Instead of wasting my time and money at this movie, I will pop in the cult eighties classic, Red Dawn, and watch some Wolverines that can provide a little depth and emotional attachment, no matter how Brat Packy it gets.

Tuesday, May 5, 2009

Mailbox Joys: Soxes Draped In Red

There are deals on eBay, if you are willing to do some research. I was looking for some cheap parallels to 2008 Baseball Heroes. Specifically, I was looking for a good deal on anything Fisk or anything White Sox.

Since I only picked up Baseball Heroes in retail stores, I missed out on some hobby parallel exclusives, from what I understand. In reality, I've pretty much have only seen the base set and the charcoal parallel in the packs that I've run across.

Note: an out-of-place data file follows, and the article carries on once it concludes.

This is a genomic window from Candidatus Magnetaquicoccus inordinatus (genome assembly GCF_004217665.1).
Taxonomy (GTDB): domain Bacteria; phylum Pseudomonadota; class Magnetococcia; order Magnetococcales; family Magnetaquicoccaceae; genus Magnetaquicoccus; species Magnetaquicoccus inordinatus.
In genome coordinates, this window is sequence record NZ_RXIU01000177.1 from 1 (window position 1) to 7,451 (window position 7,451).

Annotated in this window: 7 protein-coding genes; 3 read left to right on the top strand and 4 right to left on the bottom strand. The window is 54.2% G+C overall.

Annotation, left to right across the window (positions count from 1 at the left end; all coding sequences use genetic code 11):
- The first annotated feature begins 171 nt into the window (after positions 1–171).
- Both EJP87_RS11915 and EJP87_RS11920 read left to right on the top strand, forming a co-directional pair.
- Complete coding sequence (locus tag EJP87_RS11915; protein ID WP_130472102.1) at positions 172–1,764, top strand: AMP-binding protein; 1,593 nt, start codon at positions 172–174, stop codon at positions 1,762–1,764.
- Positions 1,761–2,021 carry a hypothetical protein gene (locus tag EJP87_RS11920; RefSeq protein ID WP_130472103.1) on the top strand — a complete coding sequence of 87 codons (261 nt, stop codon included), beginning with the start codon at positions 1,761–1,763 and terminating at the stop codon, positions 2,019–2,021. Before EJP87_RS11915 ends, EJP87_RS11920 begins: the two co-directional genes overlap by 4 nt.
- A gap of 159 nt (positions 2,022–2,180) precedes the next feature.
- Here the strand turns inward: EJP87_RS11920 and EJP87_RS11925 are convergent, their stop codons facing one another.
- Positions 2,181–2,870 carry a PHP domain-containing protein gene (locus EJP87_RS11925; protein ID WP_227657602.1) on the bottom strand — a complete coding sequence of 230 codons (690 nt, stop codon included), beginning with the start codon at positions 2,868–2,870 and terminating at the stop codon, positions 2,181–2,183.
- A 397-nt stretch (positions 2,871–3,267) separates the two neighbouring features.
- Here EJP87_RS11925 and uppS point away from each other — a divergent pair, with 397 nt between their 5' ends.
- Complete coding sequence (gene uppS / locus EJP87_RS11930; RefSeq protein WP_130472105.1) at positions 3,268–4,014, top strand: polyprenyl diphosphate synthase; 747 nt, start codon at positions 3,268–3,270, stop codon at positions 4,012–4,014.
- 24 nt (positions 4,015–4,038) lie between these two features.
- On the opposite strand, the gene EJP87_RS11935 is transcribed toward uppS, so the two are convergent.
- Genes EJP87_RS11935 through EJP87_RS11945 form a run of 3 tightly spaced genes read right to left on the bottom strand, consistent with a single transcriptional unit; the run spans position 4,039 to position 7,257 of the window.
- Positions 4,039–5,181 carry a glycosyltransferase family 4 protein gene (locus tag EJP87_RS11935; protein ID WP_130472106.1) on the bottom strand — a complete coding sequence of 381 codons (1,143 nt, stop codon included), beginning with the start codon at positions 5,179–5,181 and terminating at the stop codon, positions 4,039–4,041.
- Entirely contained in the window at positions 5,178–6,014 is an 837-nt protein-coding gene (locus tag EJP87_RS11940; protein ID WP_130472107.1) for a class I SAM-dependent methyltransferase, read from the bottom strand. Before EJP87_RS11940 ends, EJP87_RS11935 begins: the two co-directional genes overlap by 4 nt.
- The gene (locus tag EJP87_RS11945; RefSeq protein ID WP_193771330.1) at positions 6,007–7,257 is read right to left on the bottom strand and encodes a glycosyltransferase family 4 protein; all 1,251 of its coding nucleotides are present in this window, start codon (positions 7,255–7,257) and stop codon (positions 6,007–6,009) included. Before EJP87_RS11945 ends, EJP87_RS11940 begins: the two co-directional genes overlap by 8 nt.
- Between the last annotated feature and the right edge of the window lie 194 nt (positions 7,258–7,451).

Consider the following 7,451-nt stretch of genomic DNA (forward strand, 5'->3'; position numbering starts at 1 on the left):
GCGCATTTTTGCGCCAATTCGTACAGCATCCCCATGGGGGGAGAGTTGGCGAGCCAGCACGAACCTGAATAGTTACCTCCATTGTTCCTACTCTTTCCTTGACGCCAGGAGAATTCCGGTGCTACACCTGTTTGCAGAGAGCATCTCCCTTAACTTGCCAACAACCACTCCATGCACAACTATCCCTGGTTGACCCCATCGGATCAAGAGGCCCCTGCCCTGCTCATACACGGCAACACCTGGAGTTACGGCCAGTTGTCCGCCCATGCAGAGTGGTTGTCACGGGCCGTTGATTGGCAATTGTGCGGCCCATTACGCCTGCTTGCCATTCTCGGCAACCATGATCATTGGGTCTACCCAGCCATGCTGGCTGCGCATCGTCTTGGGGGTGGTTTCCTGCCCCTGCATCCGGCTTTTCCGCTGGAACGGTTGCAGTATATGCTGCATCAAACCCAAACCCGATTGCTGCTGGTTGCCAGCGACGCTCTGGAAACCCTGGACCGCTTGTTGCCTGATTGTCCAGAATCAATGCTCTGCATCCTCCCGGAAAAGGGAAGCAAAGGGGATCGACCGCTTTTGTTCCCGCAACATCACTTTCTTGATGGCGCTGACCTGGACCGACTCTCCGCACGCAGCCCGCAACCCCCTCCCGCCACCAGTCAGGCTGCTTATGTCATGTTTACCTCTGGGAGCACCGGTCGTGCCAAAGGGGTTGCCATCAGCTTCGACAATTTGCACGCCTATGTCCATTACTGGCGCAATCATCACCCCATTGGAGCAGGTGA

I'm very careful with my limited funds these days, but I needed a pick me up, so I scoured eBay for recession relief. I was able to find a 5 card lot of red parallels for 99 cents. Nobody else bid on it, so I was lucky. The cards arrived yesterday and I couldn't be happier with my purchase.

Not only did the lot come with a Carlton Fisk, but it also came with a Jermaine Dye and three other cards that will eventually go to unsuspecting blogging friends. You see the other reason that I was happy to pick these up was for the cards that I didn't collect. Two of the other three cards are earmarked for certain blogging friends. One day, these cards will just show up on their doorsteps.

In one fell swoop, I was able to pick myself up and possibly brighten the day of a friend or two down the line. That, my friends, is eBay buying at its best!